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Richard Robert Arnold II

Astronaut, NASA, USA

DATE AND PLACE OF BIRTH:
Born on November 26, 1963 in Cheverly, Maryland, USA.

EDUCATION:
Graduated from Lake Orion High School, Michigan. Associate Science degree, Oakland Community College, Michigan. Bachelor of Science in Solid Earth Sciences, Purdue University. Master of Science in Geophysics, Purdue University. Ph.D. in Geological Sciences, specializing in Seismology, Queens University, Kingston, Ontario, Canada, 1995.

MARITAL STATUS: married.

WORK EXPERIENCE:
For three years he worked as geophysicist in Engineering Seismology Group in Kingston, Ontario, Canada. His work included installing and operating seismic monitoring equipment in underground mines throughout Eastern Canada and Northern United States.
In 1997, he began working for ExxonMobil, Houston, Texas, as an Exploration Geophysicist under seismic survey programs.
On July 26, 2000 he was selected as astronaut candidate. After completing basic astronaut training he graduated as a mission specialist and was assigned to JSC Astronaut Office Space Shuttle and Space Station Branches.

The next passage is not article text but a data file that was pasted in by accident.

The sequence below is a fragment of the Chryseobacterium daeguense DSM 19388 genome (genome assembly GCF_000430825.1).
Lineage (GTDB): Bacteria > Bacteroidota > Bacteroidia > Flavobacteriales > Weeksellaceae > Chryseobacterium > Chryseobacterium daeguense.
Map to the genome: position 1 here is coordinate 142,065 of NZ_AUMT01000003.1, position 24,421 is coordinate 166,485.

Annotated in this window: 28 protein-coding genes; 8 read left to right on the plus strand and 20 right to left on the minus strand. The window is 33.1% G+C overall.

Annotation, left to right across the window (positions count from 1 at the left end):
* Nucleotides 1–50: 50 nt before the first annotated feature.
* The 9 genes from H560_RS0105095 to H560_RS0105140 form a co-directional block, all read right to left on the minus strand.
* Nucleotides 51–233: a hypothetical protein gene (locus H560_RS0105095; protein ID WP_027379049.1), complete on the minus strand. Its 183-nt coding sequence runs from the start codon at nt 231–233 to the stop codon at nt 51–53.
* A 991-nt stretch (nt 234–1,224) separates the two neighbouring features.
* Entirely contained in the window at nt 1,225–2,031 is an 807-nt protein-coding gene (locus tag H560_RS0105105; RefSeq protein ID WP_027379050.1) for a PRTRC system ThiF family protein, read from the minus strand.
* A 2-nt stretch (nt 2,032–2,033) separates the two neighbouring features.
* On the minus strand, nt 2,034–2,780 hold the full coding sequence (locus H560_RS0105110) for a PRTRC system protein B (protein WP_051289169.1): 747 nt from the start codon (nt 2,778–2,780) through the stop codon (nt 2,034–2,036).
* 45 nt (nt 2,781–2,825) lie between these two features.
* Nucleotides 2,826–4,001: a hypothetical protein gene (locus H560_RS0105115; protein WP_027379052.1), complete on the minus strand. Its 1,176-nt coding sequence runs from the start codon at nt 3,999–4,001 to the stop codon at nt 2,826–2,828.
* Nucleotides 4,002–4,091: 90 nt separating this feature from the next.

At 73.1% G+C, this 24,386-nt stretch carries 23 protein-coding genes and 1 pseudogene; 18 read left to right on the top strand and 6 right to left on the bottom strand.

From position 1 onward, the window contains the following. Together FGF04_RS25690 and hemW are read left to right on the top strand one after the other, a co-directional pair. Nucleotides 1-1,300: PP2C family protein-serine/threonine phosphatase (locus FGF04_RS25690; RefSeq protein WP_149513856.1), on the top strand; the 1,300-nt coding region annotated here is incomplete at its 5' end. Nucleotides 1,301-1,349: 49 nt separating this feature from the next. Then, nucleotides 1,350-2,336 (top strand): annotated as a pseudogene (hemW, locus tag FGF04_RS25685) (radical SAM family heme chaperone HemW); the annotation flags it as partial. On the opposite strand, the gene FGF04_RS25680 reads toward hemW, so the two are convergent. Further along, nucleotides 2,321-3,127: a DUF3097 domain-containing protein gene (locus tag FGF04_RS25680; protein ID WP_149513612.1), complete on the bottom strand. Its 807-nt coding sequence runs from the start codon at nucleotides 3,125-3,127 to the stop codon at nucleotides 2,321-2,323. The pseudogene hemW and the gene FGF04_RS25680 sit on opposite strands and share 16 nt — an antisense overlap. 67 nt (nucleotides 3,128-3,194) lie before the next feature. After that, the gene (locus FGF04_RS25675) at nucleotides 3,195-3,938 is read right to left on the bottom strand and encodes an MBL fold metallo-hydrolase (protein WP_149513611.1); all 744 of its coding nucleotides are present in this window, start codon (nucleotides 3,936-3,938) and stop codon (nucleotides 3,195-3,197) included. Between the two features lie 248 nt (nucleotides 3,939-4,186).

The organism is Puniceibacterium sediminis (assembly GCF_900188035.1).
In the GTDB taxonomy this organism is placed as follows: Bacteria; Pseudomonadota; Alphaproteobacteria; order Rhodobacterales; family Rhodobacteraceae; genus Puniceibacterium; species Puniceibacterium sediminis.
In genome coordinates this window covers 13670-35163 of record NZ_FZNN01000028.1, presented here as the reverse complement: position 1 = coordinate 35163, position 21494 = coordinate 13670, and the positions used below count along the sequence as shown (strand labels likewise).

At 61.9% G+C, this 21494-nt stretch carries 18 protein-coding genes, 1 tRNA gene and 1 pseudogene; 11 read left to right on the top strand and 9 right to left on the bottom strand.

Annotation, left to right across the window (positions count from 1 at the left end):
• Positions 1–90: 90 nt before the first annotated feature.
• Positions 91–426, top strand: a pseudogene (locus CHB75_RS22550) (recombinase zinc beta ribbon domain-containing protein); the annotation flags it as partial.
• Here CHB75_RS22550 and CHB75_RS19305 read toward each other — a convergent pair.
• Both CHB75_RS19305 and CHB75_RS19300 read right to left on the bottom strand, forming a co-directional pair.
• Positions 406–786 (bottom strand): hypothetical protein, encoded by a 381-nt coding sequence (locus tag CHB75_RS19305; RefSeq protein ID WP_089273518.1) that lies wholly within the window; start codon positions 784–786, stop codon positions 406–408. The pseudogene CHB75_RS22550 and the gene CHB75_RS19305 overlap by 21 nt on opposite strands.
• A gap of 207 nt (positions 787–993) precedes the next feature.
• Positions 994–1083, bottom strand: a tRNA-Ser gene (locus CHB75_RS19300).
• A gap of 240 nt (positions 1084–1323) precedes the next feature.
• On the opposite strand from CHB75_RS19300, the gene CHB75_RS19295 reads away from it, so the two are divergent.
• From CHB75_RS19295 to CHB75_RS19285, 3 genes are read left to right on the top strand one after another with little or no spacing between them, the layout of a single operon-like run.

He flew his first space mission
May 11 through 24, 2009 as a mission specialist on Space Shuttle Atlantis STS-125 mission. The orbiter crew carried out the fifth and the last mission to repair and refurbish the Hubble Space Telescope.
During the mission he made three spacewalks: the total duration was 20 h 58 min.
The mission duration was 12 days 21 hours and 37 minutes.

He flew his second space mission
May 16 through June 1, 2011 as a mission specialist on Space Shuttle Endeavor STS-134 mission. The spacecraft crew delivered to the ISS magnetic spectrometer AMS-02 and logistic carrier ELC-3 with cargo.
During the mission he made three spacewalks: the total duration was 21 h 20 min.
The mission duration was 15 days 17 hours and 38 minutes.
On June 26, 2016, he started training at the Gagarin Cosmonaut Training Center. The training program includes the study of the design and systems of Soyuz MS crew transportation vehicle and the Russian Segment of the ISS, training sessions to practice actions in case of landing in various climatic and geographic areas, individual elements of biomedical training, conducting certain joint scientific experiments, as well as the study of the Russian language.
On February 7 – 9, 2017, as a member of a notional crew together with Sergei Prokopiev and Oleg Artemiev, he underwent a three-day integrated training in ‘winter survival’ – the actions of the spacecraft crew after landing in marshy and wooded country in winter.

March 2018
Based on data of site www.gctc.ru and www.astronaut.ru.